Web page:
Sweet Cicely (Myrrhis odorata)

Sweet Cicely (Myrrhis odorata)

With its bright green, fern-like leaves and masses of creamy-white flowers in huge umbel-like clusters, sweet cicely deserves a place in the flower border or decorative herb garden. It can grow up to 3 feet tall and spread up to 3 feet. It's hard to find a perennial with a longer season than sweet cicely--it's in full leaf from early spring until mid-winter with flowers in May and June. The large seedheads are attractive, too, and work well in dried arrangements. It has a pleasant fragrance resembling that of aniseed and is attractive to bees. The plant is currently being studied for use as an artificial sweetener for diabetics.

Cultivation

Seeds should be sown in the fall in a partially shaded area. The plant prefers cool, moist soil, and is not suitable for humid climates. Plants self-sow readily. Move seedlings to a permanent location in the spring.

Culinary Uses

  • Use fresh young leaves sparingly in salads, fruit salads and fruit drinks.

  • Peeled roots can be boiled and eaten as a vegetable. Best served with a white sauce or vinaigrette dressing.

Additional Information

Did you know that... you can pick the unripe seeds when they are still green and add them into fruit salads, and chop into ice cream. They have a sweet flavor and a nutty texture. You can also use ripe seeds (dark brown) whole in cooked dishes like apple pie, otherwise crush them. I also add the leaves to soups, stews, and dressings. Add at the end of cooking to retain the best flavor. You can also add to cream for a sweeter, less fatty taste. It is a valuable sweetener, especially for diabetics but also for those of us trying to cut our sugar intake. Add to tart fruits too such as rhubarb, plums, gooseberries, red or black currants, add 2-4 teaspoons of dried leaves. Sometimes I mix a handful of fresh leaves with some lemon balm and add to the boiling water of stewed fruit. This gives it a nice flavor and I use almost half the sugar needed.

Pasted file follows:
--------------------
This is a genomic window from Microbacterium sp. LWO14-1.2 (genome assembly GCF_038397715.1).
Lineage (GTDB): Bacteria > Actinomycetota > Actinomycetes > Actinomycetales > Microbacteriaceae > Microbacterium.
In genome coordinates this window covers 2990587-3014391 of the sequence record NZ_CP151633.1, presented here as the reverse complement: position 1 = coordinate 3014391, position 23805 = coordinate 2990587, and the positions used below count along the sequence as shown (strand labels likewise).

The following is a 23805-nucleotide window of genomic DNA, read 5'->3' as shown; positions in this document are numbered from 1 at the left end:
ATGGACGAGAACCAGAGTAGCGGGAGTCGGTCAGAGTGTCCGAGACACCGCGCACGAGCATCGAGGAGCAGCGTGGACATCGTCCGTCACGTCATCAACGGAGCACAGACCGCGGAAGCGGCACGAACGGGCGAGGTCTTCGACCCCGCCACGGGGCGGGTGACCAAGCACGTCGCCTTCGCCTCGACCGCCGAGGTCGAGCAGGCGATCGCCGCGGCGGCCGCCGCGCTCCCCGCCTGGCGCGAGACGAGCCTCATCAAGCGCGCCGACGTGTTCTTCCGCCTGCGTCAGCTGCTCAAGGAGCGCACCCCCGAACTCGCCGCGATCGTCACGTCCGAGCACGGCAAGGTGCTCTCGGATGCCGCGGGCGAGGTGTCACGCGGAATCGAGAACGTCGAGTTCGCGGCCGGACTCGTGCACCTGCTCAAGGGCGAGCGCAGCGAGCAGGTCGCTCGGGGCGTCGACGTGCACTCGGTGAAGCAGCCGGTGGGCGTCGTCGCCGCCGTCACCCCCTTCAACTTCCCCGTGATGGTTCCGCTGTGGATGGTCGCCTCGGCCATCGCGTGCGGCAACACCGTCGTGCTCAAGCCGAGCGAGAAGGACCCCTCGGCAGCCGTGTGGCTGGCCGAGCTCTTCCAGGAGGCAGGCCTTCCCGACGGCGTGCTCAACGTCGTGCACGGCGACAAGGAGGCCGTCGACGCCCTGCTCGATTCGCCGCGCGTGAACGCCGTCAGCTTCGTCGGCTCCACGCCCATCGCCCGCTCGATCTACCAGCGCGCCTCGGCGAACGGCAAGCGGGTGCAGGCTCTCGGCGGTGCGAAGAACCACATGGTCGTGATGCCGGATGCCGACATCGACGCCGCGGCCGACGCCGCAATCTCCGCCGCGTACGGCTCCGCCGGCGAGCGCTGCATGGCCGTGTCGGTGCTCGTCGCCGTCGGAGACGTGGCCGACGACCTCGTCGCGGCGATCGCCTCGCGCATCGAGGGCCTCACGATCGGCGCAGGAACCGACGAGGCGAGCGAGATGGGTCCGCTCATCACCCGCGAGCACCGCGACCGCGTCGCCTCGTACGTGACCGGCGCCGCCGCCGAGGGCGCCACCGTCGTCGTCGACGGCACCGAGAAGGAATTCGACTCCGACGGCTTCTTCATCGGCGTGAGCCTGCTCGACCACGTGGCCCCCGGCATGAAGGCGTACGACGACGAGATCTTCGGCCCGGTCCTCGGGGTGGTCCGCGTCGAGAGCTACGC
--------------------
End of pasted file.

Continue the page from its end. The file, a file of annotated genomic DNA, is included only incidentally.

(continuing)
I've also read that it makes a nice wine, but I've never tried it.

For the beekeeper and butterfly and hummingbird lover this is a good addition to the garden. It's one of the first nectar plants to appear in the spring.

Warning: MANY wild plants look VERY similar to sweet cicely but are highly poisonous. Be sure you have identified a plant accurately before tasting it.

Just thought I'd stick in my two cents worth... Cilenia The Fake Hermit (cilenia(at)en.com)

About this Author

GardenGuides.com